Nearly two per cent of electricity comes from renewables which are around 2.2 GW in Africa—which IRENA maps points out that users could consume about 70 GW by 2030, according to a 2017 publication by Schroders, a world-class asset management company.
Great things are occurring also in the solar energy industry. In East Africa, the business model, “Pay-as-you-go” solar has achieved more than 500,000 new users since 2015.
Further, according to Schroders, between the year 2014 and 2018 solar costs in Africa trimmed down. “Currently on-grid commissioned and planned utility-scale solar PV projects (2014 – 2018) range from $1.2 to $4.9/W in Africa, down from between $3.4 and $6.9/W in 2012. That cost advantage over other energy sources is likely to grow as technologies develop and local infrastructure improves.”
On the other side of the aisle, a publication, Africa Renewal by the UN, argues that the cost for electricity from utility-scale solar photovoltaics (PV) fell 82 per cent between 2010 and 2019, while a similar trend in wind project reflected a 50 – 60 per cent decline between 2010 and 2019.
Kenya solar desalination plant is established in a joint partnership with an American NGO known as GivePower. The village now executes complex tasks with the use of solar panels; with more than 3,500 people the village desalinates ocean water for its daily consumption. This shows how much solar energy can transform rural economies if utilized effectively.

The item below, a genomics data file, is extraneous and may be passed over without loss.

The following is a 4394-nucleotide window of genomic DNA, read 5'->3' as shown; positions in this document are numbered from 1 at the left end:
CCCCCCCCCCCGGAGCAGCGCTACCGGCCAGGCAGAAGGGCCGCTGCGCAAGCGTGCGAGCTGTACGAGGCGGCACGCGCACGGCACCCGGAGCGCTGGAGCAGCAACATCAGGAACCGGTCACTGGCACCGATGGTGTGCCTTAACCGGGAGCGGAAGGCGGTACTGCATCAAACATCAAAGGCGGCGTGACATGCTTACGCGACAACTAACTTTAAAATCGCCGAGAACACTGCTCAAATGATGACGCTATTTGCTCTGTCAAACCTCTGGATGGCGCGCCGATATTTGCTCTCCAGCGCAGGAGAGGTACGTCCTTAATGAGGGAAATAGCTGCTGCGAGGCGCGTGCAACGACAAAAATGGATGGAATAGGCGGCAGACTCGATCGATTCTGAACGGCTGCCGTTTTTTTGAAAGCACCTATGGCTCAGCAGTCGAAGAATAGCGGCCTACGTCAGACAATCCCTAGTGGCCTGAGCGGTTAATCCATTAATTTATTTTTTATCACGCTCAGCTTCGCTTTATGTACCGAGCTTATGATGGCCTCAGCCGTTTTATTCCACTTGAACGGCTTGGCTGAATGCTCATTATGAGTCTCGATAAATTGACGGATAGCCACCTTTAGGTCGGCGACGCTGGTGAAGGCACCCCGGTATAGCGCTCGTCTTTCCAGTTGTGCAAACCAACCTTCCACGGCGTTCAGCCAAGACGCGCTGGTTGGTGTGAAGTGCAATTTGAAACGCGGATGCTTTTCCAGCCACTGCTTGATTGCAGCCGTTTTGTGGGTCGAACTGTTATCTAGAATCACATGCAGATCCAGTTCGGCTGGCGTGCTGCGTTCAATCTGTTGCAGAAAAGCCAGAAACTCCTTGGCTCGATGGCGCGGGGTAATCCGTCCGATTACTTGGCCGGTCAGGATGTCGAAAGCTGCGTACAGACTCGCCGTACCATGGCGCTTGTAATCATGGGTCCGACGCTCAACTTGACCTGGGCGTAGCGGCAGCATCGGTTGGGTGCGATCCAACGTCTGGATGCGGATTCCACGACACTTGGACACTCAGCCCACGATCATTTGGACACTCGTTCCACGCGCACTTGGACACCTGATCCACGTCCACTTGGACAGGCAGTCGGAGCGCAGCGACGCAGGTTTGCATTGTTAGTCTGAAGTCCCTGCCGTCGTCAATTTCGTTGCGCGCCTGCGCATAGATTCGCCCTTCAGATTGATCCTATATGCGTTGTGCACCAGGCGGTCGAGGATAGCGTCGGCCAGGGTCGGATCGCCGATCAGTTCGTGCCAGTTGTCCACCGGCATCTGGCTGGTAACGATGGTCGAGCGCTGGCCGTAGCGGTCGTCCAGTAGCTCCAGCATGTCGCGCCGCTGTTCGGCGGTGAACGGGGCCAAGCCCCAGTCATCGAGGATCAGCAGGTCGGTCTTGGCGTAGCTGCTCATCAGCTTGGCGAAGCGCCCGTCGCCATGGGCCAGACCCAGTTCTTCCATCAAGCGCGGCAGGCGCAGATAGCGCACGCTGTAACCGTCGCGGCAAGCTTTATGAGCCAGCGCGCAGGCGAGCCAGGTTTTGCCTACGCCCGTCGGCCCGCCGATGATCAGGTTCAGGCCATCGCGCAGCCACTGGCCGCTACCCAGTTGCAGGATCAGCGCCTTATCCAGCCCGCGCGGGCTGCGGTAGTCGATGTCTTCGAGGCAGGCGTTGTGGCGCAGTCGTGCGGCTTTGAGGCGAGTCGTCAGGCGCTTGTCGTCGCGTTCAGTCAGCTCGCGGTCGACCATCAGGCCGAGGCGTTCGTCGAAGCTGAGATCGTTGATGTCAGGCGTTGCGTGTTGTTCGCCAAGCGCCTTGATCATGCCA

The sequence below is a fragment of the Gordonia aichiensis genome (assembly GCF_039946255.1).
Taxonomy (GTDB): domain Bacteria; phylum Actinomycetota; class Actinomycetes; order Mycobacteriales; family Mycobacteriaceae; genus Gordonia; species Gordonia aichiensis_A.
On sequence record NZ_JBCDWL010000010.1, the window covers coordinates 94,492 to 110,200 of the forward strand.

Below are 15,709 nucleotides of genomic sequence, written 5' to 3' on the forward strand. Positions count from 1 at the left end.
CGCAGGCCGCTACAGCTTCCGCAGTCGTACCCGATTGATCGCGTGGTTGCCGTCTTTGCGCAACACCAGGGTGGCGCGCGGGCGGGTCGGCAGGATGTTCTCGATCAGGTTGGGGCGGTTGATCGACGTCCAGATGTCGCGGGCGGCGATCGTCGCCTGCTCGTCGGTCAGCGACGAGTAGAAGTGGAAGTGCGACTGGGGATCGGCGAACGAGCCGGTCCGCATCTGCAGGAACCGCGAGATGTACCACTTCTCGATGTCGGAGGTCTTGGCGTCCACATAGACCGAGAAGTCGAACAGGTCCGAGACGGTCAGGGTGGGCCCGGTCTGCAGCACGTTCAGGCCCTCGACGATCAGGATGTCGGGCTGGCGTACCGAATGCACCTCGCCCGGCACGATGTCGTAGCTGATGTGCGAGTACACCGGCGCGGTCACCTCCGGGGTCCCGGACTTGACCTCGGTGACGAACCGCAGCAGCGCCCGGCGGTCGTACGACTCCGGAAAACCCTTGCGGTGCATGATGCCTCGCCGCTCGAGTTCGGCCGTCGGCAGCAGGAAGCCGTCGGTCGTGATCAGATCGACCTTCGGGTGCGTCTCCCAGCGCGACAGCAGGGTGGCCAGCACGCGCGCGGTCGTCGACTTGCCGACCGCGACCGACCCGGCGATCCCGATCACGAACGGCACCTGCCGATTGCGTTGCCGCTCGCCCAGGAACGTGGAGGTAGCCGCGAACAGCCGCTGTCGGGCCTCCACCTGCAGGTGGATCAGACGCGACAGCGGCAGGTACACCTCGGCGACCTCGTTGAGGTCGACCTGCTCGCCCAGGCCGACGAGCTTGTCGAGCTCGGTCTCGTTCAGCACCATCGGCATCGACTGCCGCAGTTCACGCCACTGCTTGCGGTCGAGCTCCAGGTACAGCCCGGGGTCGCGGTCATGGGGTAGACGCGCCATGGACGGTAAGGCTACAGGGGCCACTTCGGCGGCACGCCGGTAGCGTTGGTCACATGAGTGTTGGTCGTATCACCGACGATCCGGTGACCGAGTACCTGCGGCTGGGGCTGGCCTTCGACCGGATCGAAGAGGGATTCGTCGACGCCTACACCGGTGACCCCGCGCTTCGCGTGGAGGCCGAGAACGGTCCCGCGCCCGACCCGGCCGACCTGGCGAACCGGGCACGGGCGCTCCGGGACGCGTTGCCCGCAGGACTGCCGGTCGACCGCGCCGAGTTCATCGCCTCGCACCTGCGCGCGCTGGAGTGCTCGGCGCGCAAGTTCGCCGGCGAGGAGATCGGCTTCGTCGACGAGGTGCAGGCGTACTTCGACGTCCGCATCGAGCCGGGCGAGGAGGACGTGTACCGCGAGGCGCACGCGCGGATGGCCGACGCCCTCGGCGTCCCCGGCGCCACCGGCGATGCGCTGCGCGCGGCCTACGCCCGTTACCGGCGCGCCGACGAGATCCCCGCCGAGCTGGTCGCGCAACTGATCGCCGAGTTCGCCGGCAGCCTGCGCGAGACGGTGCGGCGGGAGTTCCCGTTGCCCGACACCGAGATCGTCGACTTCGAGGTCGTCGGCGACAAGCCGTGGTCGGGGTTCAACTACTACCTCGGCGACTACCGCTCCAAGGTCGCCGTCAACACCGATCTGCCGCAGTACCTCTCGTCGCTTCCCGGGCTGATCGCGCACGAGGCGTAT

Mini-grids in Tanzania have changed the power access game completely for rural dwellers in the most populous country in East Africa.
“In 2017, mini-grid developer PowerGen installed a solar hybrid mini-grid in Kalenge with the aim of providing electricity to homes within a 600-metre radius. Partially funded by Tanzania’s Rural Energy Fund and PowerGen, Kalenge mini-grids are one of many solutions being implemented in Tanzania as part of the country’s efforts to increase access to electricity in rural areas,” according to a publication based on research conducted by Stockholm Environment Institute (SEI).
Schroder argues that emerging economies across the continent have the benefit of a blank energy infrastructure slate—they have fewer sunk costs in fossil fuel power plants, which provides them with ample leeway to leapfrog inefficiencies that hamper developed economies and embrace renewable energy sources particularly solar power.
“At the regional level, the Green Climate Fund (established by the UN to assist developing countries on climate change mitigation and adaptation) set aside US$250 million as public debt (funds borrowed by governments to meet development budgets) to leverage US$4 billion for 10,000 mini-grids across Sub-Saharan Africa. In Tanzania, 19 solar projects benefitted from the national energy fund at a cost of about US$890,000 in 2013,” SEI.
At the moment Africa has in place a fair amount of support structure to build its renewable energy system from the funding perspective—with the AfDB committing to significant support across the continent to develop Africa’s power systems through its renewable energy fund, to clean energy start–ups in East Africa, South Africa and Northern Africa.